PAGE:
- Aberash Bekele, 32, is angry at filmmakers of Difret for using her story
- Miss Bekele was abducted so she could be pushed into a forced marriage
- Film was screened at Global Summit to End Sexual Violence in Conflict
- Last year, Miss Bekele won injunction banning it being shown in Ethiopia
Angelina Jolie’s acclaimed film about the kidnap and rape of a 14-year-old girl in Ethiopia has helped burnish her image as a human rights campaigner.
But the Hollywood star is at the centre of controversy after the makers of Difret were accused of exploiting the real-life victim at the heart of its story.
Aberash Bekele, 32, is angry at the filmmakers for using her story without her knowledge or consent, and failing, initially, to pay her compensation.
Miss Bekele was abducted so she could be pushed into a forced marriage. She escaped but was put on trial for killing one of her abductors. While she was released by the courts, local elders forced her into exile away from her home and family.
Miss Jolie, who helped produce the film, spoke about how it will ‘make a change’ in the world and it was screened last year at her Global Summit to End Sexual Violence in Conflict, hosted in London, co-chaired by then Foreign Secretary William Hague.
But Miss Bekele believes the film, which has won awards around the world, could put her and her family in danger of reprisals.
She was never consulted by the film-makers and did not give them permission to lay her traumas bare on screen.
With the character based on Miss Bekele renamed Hirut and with the film focusing on her lawyer, the Ethiopian directors originally refused to acknowledge it was about her.
Miss Bekele, now a mother of one, was the focus of a 1999 BBC documentary Schoolgirl Killer, made by journalist Charlotte Metcalf.
Miss Metcalf, who saw Miss Bekele earlier this year, said: ‘Aberash feels doubly abducted not to have had the story acknowledged as hers. It’s an absolute outrage that they should pretend it could have been anyone’s story and she’s still fighting that.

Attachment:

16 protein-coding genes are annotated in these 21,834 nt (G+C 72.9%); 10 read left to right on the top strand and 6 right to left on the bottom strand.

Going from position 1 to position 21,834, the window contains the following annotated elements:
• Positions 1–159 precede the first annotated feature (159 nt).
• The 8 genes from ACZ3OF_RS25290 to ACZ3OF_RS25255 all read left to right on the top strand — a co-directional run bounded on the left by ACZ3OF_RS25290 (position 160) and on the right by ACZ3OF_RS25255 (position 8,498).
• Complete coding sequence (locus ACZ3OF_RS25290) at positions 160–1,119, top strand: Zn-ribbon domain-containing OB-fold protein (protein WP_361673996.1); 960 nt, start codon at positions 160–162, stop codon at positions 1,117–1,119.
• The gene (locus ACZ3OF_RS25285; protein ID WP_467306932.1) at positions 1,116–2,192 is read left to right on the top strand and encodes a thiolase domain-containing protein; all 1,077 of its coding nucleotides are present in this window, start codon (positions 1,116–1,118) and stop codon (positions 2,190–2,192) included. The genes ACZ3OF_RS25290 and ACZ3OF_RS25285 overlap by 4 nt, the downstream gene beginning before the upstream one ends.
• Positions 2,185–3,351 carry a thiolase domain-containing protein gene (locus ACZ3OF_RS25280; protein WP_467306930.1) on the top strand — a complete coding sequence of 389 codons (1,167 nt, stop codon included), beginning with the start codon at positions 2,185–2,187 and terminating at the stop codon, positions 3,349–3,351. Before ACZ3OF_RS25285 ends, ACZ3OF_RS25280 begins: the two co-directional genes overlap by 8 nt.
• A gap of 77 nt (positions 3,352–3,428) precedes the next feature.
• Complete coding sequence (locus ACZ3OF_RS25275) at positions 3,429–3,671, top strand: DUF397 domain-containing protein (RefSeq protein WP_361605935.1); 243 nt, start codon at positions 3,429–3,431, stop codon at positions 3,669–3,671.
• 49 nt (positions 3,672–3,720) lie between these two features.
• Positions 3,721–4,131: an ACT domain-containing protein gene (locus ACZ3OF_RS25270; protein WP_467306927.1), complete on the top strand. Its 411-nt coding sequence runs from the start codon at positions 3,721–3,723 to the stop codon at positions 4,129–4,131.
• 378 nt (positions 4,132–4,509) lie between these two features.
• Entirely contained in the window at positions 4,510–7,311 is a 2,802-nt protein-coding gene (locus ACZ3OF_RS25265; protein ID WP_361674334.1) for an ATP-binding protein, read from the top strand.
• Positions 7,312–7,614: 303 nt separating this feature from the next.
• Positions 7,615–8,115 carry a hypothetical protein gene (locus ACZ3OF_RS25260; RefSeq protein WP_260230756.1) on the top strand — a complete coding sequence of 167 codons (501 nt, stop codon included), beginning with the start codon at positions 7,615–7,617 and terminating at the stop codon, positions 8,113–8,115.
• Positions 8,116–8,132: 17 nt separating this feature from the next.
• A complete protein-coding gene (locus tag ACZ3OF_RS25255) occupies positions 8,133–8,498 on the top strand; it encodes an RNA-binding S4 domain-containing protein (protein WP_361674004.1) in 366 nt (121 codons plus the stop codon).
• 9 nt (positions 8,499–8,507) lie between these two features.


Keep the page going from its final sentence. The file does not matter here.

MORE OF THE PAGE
‘Today, she could be bathing in the glow of international admiration for her extraordinary courage and resilience. Instead she is invisible, her story taken.’
Last year, Miss Bekele won an injunction banning the film from being shown in Ethiopia.
She obtained it on the night of the film’s premiere in the country, just after the producers had screened a message from Miss Jolie in which she admitted it was based on the ‘untold story of Aberash Bekele’.
While an out-of-court settlement eventually led to Miss Bekele being paid a small amount of money, she still lives in poverty and feels she has been exploited by the film.
She told an Ethiopian newspaper: ‘My life is on the edge [financially] while they are planning to premiere my story in a glamorous way. That is not right.’
Miss Jolie, 39, a mother of six who is married to fellow star Brad Pitt, 51, has become increasingly known for her humanitarian work.
The Oscar-winning actress is a special envoy for the United Nations high commissioner for refugees and was awarded an honorary damehood by the Queen for her efforts.
Last year she spoke excitedly about Difret getting a wider release, saying: ‘I cried for the first 20 minutes and then I smiled for the rest of it thinking I can’t wait for the world to see it because it will make a change’.
Her representatives did not respond to requests for a comment yesterday.
Source: Daily Mail